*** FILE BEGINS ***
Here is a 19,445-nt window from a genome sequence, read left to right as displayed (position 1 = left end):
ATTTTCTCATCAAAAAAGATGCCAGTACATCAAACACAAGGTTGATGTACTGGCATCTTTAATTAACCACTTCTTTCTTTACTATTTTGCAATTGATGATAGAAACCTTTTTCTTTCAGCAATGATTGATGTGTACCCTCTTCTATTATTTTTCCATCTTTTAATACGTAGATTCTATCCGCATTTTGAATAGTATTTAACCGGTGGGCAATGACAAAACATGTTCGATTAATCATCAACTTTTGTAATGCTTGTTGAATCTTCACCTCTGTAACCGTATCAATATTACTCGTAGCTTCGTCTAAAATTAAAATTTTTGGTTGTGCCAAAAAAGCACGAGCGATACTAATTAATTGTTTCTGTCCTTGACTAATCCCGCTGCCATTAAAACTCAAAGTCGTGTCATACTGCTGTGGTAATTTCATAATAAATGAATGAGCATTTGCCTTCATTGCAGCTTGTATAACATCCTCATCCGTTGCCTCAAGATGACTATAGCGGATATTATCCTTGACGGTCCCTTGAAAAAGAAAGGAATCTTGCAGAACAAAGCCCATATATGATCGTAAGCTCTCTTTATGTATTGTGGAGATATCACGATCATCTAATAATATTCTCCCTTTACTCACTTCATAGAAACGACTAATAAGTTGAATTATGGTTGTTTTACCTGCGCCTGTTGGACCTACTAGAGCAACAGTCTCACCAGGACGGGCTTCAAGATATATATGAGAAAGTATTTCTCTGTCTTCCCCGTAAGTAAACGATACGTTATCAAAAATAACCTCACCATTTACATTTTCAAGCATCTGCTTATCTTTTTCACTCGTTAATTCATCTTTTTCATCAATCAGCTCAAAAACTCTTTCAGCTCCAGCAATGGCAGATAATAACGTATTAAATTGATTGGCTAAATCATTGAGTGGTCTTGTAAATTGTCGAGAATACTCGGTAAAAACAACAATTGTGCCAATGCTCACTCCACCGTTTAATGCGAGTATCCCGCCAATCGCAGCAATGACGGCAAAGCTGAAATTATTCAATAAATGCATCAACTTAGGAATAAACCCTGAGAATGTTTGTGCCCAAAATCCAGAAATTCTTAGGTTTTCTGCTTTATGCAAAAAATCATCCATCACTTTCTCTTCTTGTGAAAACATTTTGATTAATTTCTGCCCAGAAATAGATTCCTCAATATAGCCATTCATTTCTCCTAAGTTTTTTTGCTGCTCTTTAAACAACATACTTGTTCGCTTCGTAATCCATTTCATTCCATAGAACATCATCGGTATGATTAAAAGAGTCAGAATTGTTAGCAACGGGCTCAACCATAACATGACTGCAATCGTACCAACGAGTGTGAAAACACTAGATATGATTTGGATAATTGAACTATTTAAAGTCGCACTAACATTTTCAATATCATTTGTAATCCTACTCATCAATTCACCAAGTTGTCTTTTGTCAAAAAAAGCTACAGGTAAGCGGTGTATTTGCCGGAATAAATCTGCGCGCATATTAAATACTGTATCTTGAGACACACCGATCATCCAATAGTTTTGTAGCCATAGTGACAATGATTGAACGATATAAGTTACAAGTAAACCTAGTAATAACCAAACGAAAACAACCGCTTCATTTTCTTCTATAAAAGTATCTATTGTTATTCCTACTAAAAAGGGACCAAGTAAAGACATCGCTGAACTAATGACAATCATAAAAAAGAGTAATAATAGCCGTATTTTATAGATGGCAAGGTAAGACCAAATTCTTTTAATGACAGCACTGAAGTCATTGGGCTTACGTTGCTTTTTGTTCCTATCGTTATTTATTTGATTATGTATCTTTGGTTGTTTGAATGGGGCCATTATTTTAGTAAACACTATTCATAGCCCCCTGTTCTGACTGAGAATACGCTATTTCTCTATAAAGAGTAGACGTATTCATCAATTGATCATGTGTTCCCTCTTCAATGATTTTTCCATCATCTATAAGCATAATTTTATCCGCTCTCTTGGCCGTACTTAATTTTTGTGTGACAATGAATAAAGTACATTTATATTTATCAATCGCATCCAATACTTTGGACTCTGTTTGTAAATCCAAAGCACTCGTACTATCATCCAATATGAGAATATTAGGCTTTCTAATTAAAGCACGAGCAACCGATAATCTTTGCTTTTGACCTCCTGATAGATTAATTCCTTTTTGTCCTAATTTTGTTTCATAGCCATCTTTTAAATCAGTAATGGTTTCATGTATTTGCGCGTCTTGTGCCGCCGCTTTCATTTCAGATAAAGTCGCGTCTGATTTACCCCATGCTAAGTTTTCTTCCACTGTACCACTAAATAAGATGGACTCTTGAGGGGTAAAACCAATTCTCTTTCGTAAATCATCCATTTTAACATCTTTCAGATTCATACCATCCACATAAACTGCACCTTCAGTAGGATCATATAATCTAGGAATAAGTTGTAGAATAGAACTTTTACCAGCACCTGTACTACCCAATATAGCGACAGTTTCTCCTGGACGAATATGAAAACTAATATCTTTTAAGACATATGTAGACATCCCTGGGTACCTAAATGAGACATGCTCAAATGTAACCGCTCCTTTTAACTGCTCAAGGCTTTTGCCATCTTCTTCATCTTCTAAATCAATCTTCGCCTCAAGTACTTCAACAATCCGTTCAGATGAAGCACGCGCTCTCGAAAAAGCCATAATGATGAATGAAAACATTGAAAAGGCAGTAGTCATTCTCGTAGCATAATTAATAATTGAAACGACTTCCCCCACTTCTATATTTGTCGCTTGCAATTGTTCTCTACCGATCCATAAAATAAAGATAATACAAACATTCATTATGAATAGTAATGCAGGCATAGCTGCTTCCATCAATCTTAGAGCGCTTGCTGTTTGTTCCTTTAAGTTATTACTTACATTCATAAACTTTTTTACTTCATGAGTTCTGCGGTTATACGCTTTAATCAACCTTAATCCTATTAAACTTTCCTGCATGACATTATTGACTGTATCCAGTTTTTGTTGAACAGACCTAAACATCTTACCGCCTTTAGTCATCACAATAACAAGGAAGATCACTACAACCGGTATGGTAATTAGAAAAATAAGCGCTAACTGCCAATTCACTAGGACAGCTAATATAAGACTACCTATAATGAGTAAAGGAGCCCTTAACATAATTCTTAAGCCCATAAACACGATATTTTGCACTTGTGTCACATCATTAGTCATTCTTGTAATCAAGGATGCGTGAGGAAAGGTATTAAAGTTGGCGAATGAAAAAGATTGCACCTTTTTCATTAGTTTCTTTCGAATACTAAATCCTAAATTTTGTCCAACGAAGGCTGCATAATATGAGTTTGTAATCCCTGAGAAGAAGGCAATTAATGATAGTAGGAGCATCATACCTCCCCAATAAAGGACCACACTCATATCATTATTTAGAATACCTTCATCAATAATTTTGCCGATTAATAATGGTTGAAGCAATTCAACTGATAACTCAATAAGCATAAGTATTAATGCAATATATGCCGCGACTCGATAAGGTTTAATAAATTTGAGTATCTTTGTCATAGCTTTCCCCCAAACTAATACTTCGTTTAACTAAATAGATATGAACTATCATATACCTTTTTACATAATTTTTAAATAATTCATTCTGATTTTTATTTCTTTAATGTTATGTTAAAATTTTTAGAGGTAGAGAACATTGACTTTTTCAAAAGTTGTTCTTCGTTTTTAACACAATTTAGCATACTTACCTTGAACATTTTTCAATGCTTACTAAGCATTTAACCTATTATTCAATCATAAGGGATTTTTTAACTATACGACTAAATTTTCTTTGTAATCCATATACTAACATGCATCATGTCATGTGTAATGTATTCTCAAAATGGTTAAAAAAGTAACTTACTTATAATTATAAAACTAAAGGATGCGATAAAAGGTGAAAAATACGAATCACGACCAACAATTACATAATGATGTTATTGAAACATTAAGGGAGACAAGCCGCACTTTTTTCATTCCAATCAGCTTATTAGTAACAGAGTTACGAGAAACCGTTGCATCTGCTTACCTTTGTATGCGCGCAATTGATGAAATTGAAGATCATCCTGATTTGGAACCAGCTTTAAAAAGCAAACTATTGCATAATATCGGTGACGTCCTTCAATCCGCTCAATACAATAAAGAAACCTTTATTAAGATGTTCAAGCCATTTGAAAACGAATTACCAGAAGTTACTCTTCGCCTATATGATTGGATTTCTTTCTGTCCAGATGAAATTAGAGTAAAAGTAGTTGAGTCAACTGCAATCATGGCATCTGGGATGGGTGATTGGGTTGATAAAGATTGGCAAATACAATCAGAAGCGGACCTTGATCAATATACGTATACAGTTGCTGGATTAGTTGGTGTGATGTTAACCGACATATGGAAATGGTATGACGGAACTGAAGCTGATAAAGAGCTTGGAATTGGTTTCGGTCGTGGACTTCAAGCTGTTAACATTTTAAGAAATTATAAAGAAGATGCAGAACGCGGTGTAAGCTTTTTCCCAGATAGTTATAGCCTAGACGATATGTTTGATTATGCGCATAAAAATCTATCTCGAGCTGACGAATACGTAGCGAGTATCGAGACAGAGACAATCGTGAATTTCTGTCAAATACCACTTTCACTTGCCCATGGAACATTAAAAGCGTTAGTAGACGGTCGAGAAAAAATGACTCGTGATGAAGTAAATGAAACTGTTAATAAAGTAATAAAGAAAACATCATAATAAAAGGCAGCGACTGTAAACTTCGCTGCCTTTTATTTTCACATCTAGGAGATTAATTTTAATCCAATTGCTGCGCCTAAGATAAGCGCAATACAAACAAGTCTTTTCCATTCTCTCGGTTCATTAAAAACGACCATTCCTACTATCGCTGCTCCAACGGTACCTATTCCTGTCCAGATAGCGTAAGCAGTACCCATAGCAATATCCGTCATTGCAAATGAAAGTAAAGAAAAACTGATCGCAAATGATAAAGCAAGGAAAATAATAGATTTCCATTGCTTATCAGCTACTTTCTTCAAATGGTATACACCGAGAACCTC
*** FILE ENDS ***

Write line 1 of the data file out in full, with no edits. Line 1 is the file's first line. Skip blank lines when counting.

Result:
Here is a 19,445-nt window from a genome sequence, read left to right as displayed (position 1 = left end):